The Baiga community, like many Adivasi communities, does not follow the patriarchal dowry system, setting an example in a country where women are killed for dowry every day.
A couple of months ago, DowryCalculator, a website that claims to ‘satirically calculate the true dowry worth’ of grooms invited criticism from politicians, netizens and the media, because it helped people (men) calculate the dowry they could claim depending on their economic and social standing. The dowry system, one of India’s most engrained ‘traditions’, costs the country 21 lives every day. But despite laws to end the practice, it is rampant in rural and urban areas alike.
However, not all communities are plagued by the problem, especially not Adivasi communities. A look at the 2016 National Crime Records Bureau (NCRB) data shows that states with high Adivasi populations have the lowest occurrence of dowry deaths, especially states in the North-East, a region which has often been touted as a dowry-free zone. Among Adivasi communities of Central India too, like the Baigas, dowry is not the norm.
Community Correspondent Deena Ganvir, who belongs to the Baiga community, explains the traditional wedding customs of her community through her video. The most unique aspect of marriage amongst the Baigas, she says, is the absence of dowry. Dowry is a practice that cuts across religions and a ‘settlement’ is not an uncommon term to hear of when a marriage is being arranged. Often concealed under the garb of ‘gifts’, the practice is based on the patriarchal idea that a woman’s family must pay the husband and his family a price for marrying their daughter.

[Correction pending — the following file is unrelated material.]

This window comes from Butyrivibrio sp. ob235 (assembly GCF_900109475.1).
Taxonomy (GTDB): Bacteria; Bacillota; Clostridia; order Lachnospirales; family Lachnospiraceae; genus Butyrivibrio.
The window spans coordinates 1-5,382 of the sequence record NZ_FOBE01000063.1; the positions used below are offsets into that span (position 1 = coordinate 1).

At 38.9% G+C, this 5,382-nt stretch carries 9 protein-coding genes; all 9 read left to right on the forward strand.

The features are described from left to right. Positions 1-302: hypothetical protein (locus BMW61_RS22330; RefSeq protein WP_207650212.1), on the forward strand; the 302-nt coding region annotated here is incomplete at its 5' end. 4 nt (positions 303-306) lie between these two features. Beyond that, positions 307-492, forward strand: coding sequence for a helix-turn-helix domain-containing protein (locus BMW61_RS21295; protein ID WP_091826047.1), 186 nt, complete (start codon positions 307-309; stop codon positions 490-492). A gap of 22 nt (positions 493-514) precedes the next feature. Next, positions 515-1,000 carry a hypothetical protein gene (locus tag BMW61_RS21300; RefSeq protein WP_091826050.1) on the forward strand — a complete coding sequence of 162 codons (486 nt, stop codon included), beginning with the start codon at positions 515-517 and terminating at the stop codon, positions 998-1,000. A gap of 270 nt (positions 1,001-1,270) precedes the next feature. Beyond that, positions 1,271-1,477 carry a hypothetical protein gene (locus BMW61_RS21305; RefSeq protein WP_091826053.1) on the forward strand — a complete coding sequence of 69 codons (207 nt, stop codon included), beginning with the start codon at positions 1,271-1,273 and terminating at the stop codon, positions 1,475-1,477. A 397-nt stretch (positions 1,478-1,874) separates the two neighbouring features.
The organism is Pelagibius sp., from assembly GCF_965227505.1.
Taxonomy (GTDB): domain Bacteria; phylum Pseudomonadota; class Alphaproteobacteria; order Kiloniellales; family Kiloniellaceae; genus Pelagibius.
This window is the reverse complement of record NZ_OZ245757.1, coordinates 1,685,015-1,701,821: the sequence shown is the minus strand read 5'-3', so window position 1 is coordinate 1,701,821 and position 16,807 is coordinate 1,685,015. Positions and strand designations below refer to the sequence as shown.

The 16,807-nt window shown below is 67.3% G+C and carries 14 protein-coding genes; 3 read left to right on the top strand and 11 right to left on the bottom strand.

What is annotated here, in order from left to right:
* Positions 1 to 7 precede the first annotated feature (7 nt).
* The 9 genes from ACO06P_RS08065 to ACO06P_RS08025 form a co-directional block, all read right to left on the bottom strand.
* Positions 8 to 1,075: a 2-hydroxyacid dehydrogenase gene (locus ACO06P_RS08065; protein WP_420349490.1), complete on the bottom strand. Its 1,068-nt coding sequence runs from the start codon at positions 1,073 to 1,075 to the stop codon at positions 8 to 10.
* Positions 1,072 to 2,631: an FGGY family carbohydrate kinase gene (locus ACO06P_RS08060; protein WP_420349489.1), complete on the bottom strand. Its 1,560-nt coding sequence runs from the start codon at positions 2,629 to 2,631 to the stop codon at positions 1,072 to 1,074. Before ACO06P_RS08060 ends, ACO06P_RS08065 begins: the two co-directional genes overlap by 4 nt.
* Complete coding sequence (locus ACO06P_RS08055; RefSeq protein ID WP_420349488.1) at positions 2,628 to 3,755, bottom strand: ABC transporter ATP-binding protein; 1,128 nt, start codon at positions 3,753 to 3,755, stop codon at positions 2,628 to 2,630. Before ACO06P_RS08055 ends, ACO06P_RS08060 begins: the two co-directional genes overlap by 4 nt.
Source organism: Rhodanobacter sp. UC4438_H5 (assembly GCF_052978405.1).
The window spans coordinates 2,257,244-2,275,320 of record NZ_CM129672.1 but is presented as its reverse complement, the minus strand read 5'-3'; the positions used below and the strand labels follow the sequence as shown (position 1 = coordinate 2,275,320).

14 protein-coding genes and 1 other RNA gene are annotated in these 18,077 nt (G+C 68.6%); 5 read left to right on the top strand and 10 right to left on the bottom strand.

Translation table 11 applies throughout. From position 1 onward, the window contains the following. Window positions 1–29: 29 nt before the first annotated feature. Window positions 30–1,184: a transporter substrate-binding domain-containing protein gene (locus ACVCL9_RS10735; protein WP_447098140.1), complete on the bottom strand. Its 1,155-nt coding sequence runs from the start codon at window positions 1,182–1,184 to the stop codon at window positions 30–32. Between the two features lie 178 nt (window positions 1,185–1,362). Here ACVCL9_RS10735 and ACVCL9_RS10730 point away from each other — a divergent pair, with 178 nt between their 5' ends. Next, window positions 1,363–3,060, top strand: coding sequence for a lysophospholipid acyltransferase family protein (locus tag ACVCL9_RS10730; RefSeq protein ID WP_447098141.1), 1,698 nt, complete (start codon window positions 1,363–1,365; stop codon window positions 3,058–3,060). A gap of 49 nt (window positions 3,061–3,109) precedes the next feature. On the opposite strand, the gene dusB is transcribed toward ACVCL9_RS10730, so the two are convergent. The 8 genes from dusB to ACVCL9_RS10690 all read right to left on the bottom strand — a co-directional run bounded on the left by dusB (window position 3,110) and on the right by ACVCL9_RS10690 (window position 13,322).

But in the Baiga community, things are done differently. There is no ‘settlement’; instead, the groom’s family visits the bride’s family with two bottles of alcohol as a sign of establishing a relationship between the two families. Deena also mentions that men and women get married once they are adults. But while this may be the case for this particular village, it is unlikely that child marriage is a thing of the past in the community.
The wedding ceremony is also unique, it entails ritual baths, mock-fights between both sides which is followed by symbolic togetherness, traditional dance and music, and a ring ceremony where the groom runs through a cheering gathering of guests to put a ring on the bride’s finger. From the video, it is evident that weddings are a community affair.
Adivasi communities have often been credited with being more progressive for women, especially in matters of sexuality, mobility, inheritance and division of labour. Unfortunately, instead of adopting the progressive practices, mainstream responses have often been limited to patronisation and romanticisation or simply a dismissal of what is understood as a ‘primitive’ lifestyle.
Earlier this year, Deena had also produced a video on the Baiga community’s efforts to conserve their culture in a rapidly changing environment that threatens to erode it. Over time, and especially in recent years, it is not only the market which has made inroads into the traditional strongholds of Adivasi communities, but also Hindutva groups. In seeking to subsume adivasi identities into a mainstream Hindu-fold, starting with replacing ‘Adivasi’ with ‘Vanvasi’, one fears the loss of progressive practices like a dowry-free marriage, and the imposition of mainstream values and customs.
Video by Community Correspondent Deena Ganvir
Article by Alankrita Anand, a member of the VV Editorial Team
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